Object-Relational Impedance Mismatch: A Framework Based Approach

Ireland, Christopher Jon (2012). Object-Relational Impedance Mismatch: A Framework Based Approach. PhD thesis The Open University.

DOI: https://doi.org/10.21954/ou.ro.0000f1dd


The term impedance mismatch was first used in 1984 to label problems that arise when a program uses a relational database for storage. For example, when transferring data from a relational database into a program any relational data structure is lost because a program operates at the row level. Consequently that data structure must somehow be reproduced when data is returned to a database. There are many such mismatches that cost time and effort to address. As new programming and database languages are introduced other kinds of impedance mismatch are anticipated.

Traditional approaches are concerned with pragmatic solutions to specific problems of implementation. They do not address the underlying cause and offer little rationale for the claim to a "solution". The motivation for this dissertation is to understand the cause of these mismatches so it is then possible to address each of them in an appropriate way.

Problem themes are introduced as a way to make sense of impedance mismatch. Such problems are not independent. Relationships between problem themes demonstrate the complex nature of impedance mismatch and they are used to identify three problems of particular significance. A structure to existing characterisations of impedance mismatch is identified and developed in order to organise the characterisations in a meaningful and useful way. This structure, based on four levels of abstraction, forms the foundation for a new framework.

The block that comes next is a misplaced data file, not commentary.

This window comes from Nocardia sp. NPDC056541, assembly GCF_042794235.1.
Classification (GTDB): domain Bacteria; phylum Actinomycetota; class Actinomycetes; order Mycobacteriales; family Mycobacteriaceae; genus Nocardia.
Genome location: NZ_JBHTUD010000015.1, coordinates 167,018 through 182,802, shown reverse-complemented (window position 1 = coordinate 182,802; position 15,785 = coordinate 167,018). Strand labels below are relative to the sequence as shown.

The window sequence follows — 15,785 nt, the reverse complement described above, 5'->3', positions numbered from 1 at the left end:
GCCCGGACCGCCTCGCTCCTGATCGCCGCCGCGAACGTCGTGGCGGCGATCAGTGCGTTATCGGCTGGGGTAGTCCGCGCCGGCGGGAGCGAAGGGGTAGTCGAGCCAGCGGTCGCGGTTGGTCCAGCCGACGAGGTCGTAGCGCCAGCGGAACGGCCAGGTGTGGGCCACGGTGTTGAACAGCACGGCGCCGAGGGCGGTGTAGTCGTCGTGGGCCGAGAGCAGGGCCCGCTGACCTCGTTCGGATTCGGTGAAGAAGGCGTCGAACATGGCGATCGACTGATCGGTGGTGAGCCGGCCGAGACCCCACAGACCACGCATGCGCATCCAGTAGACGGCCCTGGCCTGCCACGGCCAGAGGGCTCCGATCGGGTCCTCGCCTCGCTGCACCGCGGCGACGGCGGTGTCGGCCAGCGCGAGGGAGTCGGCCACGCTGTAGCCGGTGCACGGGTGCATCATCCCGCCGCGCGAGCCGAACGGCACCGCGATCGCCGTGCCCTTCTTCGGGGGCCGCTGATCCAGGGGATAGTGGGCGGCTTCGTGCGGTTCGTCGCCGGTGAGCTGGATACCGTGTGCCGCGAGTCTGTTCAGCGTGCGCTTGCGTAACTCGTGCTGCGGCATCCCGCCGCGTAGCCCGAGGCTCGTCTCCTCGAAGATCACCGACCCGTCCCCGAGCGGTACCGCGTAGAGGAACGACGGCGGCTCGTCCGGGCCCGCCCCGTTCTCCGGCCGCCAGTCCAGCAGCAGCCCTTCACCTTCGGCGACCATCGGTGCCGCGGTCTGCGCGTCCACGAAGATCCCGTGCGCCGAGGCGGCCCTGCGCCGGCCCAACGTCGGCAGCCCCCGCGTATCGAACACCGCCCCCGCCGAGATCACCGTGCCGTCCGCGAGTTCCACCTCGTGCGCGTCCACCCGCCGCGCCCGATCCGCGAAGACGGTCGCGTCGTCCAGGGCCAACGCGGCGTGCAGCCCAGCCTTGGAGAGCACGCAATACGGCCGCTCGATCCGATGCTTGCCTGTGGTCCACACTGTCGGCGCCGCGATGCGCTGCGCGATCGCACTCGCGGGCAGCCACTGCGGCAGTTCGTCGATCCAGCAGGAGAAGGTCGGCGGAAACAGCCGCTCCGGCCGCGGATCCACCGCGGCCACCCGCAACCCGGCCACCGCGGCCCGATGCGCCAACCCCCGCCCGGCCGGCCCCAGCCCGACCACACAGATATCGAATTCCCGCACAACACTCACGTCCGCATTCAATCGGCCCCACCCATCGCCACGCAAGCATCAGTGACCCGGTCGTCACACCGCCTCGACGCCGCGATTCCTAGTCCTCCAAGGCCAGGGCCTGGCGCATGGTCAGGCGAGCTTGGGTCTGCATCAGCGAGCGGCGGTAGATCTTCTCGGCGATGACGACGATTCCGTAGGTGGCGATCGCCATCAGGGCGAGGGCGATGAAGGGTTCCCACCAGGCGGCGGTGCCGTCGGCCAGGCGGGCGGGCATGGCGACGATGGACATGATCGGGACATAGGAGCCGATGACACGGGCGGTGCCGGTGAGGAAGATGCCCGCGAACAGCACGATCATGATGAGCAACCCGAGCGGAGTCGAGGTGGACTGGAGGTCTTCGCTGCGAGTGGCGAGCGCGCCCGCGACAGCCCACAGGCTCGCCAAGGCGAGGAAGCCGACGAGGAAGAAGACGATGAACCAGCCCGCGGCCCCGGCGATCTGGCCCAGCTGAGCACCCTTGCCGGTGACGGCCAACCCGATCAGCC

The framework recognises a separation of concerns between a program and a database across levels of abstraction. At each level is observed a particular kind of impedance mismatch. Through a dialogue about a correspondence at each level it is possible to understand and address each kind of mismatch in a structured and consistent way. A technique based on equivalence is introduced in support of a dialogue.

The validity of the framework is demonstrated by identifying the cause of some significant mismatches. Across all the levels of the framework are explored both the cause of each mismatch and the effect of a solution. A four-stage process is described in support of an exploration and to inform others in the use of the framework. An option for change is linked to a conceptual problem not one of implementation and the fidelity and integrity of an existing solution is improved in a way that can be generalised for other solutions. New insights are also provided into the consequences of one solution.

Understanding cause and effect in this level of detail is not available using an alternative framework described in the literature. However despite the improved understanding of an impedance mismatch and the consequences of a solution there is a limit to what can be achieved using the framework.

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